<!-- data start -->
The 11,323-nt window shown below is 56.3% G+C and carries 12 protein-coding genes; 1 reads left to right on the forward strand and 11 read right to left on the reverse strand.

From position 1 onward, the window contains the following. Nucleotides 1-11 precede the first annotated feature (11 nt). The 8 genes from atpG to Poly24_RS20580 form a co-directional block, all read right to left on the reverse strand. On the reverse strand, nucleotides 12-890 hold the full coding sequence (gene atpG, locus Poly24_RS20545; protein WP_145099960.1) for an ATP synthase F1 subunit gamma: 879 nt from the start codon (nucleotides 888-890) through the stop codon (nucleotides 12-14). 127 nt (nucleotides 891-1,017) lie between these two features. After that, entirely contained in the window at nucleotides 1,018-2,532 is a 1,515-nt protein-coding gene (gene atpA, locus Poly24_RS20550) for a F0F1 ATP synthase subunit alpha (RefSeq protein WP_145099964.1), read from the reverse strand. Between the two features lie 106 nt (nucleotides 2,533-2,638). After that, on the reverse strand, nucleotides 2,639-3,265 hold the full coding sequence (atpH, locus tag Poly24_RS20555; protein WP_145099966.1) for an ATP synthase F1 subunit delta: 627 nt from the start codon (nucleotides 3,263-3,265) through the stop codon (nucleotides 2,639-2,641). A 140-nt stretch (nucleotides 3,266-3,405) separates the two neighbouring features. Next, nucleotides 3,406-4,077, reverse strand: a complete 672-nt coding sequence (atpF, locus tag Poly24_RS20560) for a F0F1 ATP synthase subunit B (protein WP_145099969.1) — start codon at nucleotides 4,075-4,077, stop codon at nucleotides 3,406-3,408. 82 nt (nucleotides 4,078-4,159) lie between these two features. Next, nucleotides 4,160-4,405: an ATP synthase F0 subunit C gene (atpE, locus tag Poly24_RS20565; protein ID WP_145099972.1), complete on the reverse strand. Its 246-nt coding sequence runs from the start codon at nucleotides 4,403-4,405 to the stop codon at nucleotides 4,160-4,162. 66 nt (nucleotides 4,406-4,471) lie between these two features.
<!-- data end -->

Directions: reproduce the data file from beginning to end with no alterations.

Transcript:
The 11,323-nt window shown below is 56.3% G+C and carries 12 protein-coding genes; 1 reads left to right on the forward strand and 11 read right to left on the reverse strand.

From position 1 onward, the window contains the following. Nucleotides 1-11 precede the first annotated feature (11 nt). The 8 genes from atpG to Poly24_RS20580 form a co-directional block, all read right to left on the reverse strand. On the reverse strand, nucleotides 12-890 hold the full coding sequence (gene atpG, locus Poly24_RS20545; protein WP_145099960.1) for an ATP synthase F1 subunit gamma: 879 nt from the start codon (nucleotides 888-890) through the stop codon (nucleotides 12-14). 127 nt (nucleotides 891-1,017) lie between these two features. After that, entirely contained in the window at nucleotides 1,018-2,532 is a 1,515-nt protein-coding gene (gene atpA, locus Poly24_RS20550) for a F0F1 ATP synthase subunit alpha (RefSeq protein WP_145099964.1), read from the reverse strand. Between the two features lie 106 nt (nucleotides 2,533-2,638). After that, on the reverse strand, nucleotides 2,639-3,265 hold the full coding sequence (atpH, locus tag Poly24_RS20555; protein WP_145099966.1) for an ATP synthase F1 subunit delta: 627 nt from the start codon (nucleotides 3,263-3,265) through the stop codon (nucleotides 2,639-2,641). A 140-nt stretch (nucleotides 3,266-3,405) separates the two neighbouring features. Next, nucleotides 3,406-4,077, reverse strand: a complete 672-nt coding sequence (atpF, locus tag Poly24_RS20560) for a F0F1 ATP synthase subunit B (protein WP_145099969.1) — start codon at nucleotides 4,075-4,077, stop codon at nucleotides 3,406-3,408. 82 nt (nucleotides 4,078-4,159) lie between these two features. Next, nucleotides 4,160-4,405: an ATP synthase F0 subunit C gene (atpE, locus tag Poly24_RS20565; protein ID WP_145099972.1), complete on the reverse strand. Its 246-nt coding sequence runs from the start codon at nucleotides 4,403-4,405 to the stop codon at nucleotides 4,160-4,162. 66 nt (nucleotides 4,406-4,471) lie between these two features.